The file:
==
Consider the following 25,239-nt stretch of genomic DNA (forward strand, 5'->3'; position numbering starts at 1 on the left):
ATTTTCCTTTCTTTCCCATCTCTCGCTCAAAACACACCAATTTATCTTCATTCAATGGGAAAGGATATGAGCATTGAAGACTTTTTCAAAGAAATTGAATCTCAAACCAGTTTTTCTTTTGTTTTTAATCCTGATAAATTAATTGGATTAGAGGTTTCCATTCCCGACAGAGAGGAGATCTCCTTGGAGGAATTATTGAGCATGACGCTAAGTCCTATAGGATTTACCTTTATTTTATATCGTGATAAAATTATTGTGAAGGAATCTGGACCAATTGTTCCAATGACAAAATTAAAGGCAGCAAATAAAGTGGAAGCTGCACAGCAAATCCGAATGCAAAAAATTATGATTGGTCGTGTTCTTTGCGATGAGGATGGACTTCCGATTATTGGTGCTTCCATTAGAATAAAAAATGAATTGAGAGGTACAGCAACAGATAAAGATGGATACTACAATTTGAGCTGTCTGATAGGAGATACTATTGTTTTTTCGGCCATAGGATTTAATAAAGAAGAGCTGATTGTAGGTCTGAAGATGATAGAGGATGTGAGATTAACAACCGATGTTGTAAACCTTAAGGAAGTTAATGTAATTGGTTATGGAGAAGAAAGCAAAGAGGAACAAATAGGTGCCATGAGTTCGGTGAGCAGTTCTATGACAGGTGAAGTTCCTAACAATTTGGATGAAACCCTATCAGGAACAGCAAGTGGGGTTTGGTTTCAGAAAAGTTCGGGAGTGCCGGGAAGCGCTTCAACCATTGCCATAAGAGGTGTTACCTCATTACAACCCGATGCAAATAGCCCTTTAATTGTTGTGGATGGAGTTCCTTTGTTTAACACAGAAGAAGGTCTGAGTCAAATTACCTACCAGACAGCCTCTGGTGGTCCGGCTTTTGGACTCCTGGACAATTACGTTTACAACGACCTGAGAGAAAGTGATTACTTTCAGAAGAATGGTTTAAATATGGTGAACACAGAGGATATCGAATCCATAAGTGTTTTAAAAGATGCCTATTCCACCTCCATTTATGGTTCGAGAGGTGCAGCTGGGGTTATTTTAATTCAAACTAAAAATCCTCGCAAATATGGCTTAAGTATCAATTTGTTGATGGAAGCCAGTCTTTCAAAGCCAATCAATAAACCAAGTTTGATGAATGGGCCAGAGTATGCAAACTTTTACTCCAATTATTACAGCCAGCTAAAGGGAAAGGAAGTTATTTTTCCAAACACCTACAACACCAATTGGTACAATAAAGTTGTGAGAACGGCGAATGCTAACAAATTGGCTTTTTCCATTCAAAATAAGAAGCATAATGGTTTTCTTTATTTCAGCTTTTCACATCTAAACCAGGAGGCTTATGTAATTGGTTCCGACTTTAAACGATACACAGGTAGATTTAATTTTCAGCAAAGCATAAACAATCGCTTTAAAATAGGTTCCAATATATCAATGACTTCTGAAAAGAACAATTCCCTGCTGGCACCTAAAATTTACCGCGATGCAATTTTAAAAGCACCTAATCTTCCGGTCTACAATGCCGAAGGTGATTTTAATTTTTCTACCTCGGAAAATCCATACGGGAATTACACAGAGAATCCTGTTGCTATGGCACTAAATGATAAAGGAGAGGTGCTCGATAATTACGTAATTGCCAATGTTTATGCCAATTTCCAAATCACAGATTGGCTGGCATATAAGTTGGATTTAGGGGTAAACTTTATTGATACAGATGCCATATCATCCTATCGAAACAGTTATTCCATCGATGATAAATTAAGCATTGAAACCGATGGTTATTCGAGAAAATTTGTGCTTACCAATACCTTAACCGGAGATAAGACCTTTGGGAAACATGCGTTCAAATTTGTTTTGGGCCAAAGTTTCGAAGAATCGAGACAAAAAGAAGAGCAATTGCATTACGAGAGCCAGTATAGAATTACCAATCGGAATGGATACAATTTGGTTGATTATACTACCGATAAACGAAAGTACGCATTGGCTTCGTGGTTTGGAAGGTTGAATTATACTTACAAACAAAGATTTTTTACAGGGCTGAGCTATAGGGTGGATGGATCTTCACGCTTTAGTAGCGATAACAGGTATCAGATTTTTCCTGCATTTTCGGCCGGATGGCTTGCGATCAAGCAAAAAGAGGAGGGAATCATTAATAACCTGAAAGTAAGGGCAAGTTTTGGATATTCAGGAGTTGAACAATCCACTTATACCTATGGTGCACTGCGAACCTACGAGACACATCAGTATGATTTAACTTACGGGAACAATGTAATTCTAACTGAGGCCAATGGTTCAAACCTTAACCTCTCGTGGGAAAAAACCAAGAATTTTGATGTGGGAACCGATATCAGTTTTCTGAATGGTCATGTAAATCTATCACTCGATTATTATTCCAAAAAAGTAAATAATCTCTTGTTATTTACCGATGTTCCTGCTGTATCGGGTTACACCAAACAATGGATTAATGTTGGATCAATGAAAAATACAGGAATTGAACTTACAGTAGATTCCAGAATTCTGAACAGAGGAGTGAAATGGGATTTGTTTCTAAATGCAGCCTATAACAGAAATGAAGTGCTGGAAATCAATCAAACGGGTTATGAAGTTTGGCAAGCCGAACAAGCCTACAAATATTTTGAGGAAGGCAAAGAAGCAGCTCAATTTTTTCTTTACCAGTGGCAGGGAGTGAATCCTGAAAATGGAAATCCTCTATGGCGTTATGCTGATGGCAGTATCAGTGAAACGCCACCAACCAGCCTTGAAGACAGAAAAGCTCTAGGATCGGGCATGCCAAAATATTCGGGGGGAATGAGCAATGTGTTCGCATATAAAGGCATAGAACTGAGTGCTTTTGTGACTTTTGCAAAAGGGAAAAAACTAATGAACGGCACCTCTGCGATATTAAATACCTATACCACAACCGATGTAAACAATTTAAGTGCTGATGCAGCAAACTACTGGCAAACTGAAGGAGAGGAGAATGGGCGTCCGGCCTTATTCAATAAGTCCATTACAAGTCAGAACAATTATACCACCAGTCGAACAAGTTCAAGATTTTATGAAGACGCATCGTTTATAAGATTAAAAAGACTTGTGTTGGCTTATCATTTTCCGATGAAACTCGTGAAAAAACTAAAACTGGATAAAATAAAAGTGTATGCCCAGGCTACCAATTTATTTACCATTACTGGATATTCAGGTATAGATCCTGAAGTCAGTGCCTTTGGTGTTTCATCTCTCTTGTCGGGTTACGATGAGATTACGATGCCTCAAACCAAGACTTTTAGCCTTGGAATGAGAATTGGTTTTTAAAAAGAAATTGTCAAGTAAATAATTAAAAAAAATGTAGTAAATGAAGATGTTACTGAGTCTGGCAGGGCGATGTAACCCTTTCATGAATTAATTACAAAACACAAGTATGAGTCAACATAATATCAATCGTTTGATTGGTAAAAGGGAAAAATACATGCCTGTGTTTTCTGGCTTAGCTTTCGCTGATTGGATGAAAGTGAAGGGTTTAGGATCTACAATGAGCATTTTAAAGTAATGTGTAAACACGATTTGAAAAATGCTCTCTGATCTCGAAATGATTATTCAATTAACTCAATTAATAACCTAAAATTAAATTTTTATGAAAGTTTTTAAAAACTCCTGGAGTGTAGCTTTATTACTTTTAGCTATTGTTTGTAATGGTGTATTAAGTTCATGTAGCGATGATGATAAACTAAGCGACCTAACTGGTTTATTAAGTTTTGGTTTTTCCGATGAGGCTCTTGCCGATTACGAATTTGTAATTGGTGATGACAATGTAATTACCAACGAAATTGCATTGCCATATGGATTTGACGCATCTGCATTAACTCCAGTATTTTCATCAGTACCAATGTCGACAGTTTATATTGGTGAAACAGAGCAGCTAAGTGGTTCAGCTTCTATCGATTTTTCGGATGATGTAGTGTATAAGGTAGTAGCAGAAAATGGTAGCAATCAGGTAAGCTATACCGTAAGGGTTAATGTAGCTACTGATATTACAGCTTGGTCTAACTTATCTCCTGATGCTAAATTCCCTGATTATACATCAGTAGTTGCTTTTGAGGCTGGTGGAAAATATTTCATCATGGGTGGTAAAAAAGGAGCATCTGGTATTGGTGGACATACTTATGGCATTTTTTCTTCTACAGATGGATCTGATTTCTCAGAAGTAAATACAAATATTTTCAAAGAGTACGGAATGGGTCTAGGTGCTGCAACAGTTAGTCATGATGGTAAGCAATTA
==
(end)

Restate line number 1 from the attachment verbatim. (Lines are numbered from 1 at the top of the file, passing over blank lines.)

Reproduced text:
Consider the following 25,239-nt stretch of genomic DNA (forward strand, 5'->3'; position numbering starts at 1 on the left):